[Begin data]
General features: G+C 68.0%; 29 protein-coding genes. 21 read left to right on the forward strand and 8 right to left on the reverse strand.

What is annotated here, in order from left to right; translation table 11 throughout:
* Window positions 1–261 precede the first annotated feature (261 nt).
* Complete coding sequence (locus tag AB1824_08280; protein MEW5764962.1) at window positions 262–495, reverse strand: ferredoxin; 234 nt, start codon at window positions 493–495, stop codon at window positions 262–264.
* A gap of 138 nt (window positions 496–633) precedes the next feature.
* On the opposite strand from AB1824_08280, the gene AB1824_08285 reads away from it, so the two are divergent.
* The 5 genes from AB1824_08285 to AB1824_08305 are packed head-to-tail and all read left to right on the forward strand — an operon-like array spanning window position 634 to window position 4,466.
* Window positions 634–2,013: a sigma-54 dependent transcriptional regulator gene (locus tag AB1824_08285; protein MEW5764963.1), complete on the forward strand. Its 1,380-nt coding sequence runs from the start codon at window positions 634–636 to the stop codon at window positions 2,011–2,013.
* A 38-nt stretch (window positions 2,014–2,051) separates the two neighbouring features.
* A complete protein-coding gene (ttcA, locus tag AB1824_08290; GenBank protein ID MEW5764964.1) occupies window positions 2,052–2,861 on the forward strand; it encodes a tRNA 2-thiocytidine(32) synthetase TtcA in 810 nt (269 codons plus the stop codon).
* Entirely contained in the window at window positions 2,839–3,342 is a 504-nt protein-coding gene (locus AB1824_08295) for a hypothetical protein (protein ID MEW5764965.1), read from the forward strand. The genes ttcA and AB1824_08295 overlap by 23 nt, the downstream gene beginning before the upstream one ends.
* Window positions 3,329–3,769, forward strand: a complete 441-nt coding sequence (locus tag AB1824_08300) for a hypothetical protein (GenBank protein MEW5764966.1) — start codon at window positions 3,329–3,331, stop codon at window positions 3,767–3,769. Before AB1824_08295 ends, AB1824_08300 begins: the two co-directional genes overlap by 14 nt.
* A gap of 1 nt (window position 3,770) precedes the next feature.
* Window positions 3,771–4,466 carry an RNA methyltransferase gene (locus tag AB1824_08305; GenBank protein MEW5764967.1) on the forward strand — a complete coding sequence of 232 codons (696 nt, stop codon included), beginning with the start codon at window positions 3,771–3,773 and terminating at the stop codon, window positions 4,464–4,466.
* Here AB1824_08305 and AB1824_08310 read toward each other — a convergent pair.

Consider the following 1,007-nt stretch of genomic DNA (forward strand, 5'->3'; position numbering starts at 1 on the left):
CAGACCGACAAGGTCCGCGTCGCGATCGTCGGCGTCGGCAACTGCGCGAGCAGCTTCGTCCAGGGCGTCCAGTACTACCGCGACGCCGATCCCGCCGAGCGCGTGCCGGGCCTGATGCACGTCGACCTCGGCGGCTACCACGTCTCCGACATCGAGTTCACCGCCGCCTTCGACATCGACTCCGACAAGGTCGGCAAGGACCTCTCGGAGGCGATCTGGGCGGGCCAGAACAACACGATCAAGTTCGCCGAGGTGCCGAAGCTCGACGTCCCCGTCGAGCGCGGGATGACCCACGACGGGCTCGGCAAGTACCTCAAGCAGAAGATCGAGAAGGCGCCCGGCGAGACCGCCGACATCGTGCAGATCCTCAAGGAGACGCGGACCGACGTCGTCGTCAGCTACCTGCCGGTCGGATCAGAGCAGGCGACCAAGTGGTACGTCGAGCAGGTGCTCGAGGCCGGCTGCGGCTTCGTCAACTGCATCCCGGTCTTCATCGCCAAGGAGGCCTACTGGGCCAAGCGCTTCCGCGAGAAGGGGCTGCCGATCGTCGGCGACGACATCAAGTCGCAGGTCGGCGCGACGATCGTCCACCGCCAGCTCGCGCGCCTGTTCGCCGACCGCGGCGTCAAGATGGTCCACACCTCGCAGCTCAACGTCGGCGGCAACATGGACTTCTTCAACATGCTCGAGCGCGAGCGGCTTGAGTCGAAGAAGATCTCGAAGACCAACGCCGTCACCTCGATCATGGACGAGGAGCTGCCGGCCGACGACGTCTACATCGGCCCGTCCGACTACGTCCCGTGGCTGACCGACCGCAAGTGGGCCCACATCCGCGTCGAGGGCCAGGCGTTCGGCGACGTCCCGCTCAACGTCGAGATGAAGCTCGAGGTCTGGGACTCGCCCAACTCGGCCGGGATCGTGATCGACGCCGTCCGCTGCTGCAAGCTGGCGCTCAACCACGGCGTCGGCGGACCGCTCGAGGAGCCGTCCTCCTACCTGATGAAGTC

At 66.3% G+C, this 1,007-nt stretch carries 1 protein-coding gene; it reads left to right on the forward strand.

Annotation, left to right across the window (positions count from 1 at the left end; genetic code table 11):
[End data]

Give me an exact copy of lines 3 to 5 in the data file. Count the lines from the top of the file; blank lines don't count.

* Window positions 1–261 precede the first annotated feature (261 nt).
* Complete coding sequence (locus tag AB1824_08280; protein MEW5764962.1) at window positions 262–495, reverse strand: ferredoxin; 234 nt, start codon at window positions 493–495, stop codon at window positions 262–264.
* A gap of 138 nt (window positions 496–633) precedes the next feature.